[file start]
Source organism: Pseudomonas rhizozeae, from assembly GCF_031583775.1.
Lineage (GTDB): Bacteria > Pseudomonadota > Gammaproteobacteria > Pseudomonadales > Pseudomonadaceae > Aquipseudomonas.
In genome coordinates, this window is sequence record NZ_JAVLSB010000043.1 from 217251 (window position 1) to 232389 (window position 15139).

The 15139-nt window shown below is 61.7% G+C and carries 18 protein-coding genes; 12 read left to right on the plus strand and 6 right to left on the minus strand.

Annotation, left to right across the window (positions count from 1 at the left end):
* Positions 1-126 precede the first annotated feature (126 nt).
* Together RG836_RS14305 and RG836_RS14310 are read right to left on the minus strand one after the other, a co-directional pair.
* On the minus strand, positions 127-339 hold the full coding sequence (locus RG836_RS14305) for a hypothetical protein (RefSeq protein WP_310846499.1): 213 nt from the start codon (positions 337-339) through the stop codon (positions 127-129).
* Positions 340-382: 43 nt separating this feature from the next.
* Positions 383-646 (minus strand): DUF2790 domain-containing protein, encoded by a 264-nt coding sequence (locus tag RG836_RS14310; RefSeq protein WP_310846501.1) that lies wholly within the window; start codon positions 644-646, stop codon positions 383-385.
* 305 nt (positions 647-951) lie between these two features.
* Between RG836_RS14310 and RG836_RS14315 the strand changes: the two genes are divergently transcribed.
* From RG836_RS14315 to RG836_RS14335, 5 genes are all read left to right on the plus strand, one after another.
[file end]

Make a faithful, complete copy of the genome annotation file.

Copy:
Source organism: Pseudomonas rhizozeae, from assembly GCF_031583775.1.
Lineage (GTDB): Bacteria > Pseudomonadota > Gammaproteobacteria > Pseudomonadales > Pseudomonadaceae > Aquipseudomonas.
In genome coordinates, this window is sequence record NZ_JAVLSB010000043.1 from 217251 (window position 1) to 232389 (window position 15139).

The 15139-nt window shown below is 61.7% G+C and carries 18 protein-coding genes; 12 read left to right on the plus strand and 6 right to left on the minus strand.

Annotation, left to right across the window (positions count from 1 at the left end):
* Positions 1-126 precede the first annotated feature (126 nt).
* Together RG836_RS14305 and RG836_RS14310 are read right to left on the minus strand one after the other, a co-directional pair.
* On the minus strand, positions 127-339 hold the full coding sequence (locus RG836_RS14305) for a hypothetical protein (RefSeq protein WP_310846499.1): 213 nt from the start codon (positions 337-339) through the stop codon (positions 127-129).
* Positions 340-382: 43 nt separating this feature from the next.
* Positions 383-646 (minus strand): DUF2790 domain-containing protein, encoded by a 264-nt coding sequence (locus tag RG836_RS14310; RefSeq protein WP_310846501.1) that lies wholly within the window; start codon positions 644-646, stop codon positions 383-385.
* 305 nt (positions 647-951) lie between these two features.
* Between RG836_RS14310 and RG836_RS14315 the strand changes: the two genes are divergently transcribed.
* From RG836_RS14315 to RG836_RS14335, 5 genes are all read left to right on the plus strand, one after another.